The deputies receive daily training on trends in terrorism and counter-terrorism efforts, said Loza, who believes domestic attacks like the Boston Marathon bombing could increase as U.S. war efforts draw to a close and create a greater focus on stateside targets. That’s where Tula and Ruby come in.
Last week, the dogs “cleared” (declared safe) a suspicious package at Los Angeles City College. Their biggest find so far came on a parole compliance sweep, which is one of their secondary duties, performed on request. Because guns and ammunition contain gunpowder, the dogs can detect it. Ruby located a belt of 75 high-caliber rifle rounds meant for a machine gun, 50 smaller rifle rounds and a 12-gauge shotgun round that were in the possession of a prior felon. (Loza said both dogs found the bullets, but Ruby got the credit “this time.”)
Jennings said the program is a great financial deal for the county. Bomb-sniffing dogs are bred specifically for the task and undergo months of expert training. All told, each would normally cost upwards of $50,000. As more return from the war, Jennings hopes to expand the division to include up to 5 more K9 teams.
Not all returning war dogs are deemed young enough and fit enough for further service. Some have had serious injuries.
Bob Agnor, a senior trainer for K2 Solutions, a company that provides the dogs and training to the military, said those dogs are returned to civilian life, often being adopted by their Marine handlers.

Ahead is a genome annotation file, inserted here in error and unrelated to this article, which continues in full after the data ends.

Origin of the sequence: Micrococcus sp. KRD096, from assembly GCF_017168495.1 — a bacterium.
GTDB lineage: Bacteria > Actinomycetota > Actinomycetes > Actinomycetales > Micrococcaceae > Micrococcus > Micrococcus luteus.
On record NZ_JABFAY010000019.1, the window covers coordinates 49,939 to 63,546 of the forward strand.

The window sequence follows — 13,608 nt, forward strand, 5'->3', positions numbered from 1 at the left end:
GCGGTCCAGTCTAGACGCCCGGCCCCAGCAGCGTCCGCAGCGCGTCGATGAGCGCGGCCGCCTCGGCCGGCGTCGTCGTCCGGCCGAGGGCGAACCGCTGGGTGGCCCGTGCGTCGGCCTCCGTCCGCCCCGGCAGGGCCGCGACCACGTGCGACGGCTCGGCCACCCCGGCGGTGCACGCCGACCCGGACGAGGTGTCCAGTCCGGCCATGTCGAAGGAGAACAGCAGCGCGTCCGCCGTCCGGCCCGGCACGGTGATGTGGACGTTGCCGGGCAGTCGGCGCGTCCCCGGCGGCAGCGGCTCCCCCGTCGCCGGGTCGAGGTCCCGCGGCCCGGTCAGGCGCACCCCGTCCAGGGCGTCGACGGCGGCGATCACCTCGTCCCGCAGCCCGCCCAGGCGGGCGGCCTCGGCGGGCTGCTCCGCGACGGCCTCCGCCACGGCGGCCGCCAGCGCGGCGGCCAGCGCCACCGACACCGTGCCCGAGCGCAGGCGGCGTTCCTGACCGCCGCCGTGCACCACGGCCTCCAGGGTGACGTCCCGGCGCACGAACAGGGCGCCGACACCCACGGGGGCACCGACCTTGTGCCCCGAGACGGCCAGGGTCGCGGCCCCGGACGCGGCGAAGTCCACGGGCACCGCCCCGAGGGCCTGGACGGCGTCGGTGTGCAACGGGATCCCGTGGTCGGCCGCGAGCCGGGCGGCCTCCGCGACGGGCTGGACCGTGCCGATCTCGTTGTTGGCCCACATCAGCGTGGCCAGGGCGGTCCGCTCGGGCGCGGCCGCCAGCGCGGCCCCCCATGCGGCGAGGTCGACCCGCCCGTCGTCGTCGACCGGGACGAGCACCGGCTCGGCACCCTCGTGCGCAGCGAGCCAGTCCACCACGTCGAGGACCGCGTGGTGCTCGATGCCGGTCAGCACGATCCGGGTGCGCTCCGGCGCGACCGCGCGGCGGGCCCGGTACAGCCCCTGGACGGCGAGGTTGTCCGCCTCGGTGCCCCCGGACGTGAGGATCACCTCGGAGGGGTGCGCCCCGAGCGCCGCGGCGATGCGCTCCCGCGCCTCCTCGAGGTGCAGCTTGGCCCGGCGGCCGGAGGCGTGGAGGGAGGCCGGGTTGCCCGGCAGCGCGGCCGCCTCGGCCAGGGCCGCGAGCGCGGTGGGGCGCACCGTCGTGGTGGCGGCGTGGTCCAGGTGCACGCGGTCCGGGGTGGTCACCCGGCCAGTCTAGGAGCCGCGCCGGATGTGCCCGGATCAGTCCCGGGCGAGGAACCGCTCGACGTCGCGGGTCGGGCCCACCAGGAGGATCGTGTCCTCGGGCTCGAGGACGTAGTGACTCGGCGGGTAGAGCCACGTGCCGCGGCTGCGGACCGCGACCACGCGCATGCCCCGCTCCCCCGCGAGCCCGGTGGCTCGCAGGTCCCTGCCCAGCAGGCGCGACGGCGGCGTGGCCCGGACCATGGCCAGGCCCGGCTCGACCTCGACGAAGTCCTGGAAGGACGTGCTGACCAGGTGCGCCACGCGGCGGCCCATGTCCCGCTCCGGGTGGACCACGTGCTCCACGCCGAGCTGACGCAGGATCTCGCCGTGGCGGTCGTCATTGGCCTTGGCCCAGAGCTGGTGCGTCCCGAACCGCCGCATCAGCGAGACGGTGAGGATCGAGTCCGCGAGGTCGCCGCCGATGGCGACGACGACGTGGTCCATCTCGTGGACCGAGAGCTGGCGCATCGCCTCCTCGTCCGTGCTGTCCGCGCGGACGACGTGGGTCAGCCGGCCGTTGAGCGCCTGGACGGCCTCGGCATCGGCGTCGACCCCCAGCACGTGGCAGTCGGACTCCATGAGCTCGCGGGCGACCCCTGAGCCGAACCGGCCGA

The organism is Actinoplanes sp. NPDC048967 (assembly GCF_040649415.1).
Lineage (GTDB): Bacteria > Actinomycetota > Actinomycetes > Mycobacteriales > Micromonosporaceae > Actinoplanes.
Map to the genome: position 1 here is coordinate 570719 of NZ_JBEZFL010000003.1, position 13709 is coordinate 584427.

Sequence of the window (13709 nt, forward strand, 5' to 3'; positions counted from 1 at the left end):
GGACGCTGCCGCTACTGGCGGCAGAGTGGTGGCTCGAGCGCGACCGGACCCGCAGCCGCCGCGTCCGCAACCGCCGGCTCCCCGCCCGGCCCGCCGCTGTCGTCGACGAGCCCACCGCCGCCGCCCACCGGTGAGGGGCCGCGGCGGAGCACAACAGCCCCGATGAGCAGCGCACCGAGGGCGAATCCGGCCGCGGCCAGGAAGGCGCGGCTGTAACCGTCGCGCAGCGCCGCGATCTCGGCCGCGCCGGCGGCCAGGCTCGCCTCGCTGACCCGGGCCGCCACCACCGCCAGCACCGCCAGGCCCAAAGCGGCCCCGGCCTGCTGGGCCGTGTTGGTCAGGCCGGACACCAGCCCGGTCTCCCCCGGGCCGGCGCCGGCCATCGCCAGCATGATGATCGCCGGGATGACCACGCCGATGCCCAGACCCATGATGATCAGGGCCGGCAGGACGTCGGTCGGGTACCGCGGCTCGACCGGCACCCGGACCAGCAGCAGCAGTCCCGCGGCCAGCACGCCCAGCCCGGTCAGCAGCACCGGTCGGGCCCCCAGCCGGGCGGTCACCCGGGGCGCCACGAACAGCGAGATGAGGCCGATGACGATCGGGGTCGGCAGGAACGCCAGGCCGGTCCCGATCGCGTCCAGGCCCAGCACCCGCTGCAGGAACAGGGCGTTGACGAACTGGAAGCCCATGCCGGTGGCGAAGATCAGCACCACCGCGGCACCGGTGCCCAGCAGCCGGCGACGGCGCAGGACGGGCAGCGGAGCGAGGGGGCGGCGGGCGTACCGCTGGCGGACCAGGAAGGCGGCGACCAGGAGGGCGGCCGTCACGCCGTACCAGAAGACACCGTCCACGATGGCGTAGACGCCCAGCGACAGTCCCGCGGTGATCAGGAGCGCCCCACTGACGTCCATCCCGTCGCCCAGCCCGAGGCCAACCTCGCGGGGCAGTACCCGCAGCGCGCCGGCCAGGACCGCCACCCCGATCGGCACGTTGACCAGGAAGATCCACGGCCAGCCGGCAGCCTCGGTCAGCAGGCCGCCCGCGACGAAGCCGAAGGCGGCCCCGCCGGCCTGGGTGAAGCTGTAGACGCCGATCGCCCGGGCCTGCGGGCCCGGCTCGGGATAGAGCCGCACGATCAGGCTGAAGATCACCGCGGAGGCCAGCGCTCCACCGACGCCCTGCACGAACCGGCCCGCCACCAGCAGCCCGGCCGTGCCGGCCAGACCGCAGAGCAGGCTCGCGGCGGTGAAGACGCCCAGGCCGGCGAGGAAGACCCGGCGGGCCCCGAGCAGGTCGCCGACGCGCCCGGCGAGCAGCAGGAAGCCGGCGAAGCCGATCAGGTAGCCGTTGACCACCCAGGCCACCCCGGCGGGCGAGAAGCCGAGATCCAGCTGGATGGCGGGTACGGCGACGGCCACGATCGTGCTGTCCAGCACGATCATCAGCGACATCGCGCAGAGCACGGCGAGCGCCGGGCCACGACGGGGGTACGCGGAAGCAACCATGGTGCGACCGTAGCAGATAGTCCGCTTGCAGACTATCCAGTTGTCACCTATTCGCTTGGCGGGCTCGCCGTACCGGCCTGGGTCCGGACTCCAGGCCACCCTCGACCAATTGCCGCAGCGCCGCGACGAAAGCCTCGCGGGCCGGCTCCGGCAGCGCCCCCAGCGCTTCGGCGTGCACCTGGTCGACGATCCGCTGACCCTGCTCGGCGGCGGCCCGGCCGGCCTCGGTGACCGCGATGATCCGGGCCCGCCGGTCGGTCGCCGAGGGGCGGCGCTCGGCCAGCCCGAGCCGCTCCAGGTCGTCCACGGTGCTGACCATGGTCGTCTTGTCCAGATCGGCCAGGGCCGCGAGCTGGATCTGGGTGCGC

“These dogs literally saved their lives,” said Agnor, whose company hosted the North Carolina event at which Tula and Ruby were recruited. “They think, ‘This dog has earned the right to live in my house and be treated like a king or a queen.’ ”
Tula and Ruby still wear military dog tags in honor of their service abroad. When they retire from the Sheriff’s Department, Loza and Cassese will have the first option to adopt.
“I’ll get to keep Tula,” said Loza, smiling broadly. “And I will, of course. She’s the best partner ever.”
August 7, 2013
The news of last weekend’s tragedy on the Venice boardwalk had scarcely broken when Finbar O’Hanlon began fielding the inevitable calls.
“I’m from Australia,” says O’Hanlon, a tech entrepreneur and musician who relocated eight months ago to Venice, “and my friends from overseas were all, ‘Come home! It’s not safe! What are you doing, living there?’ “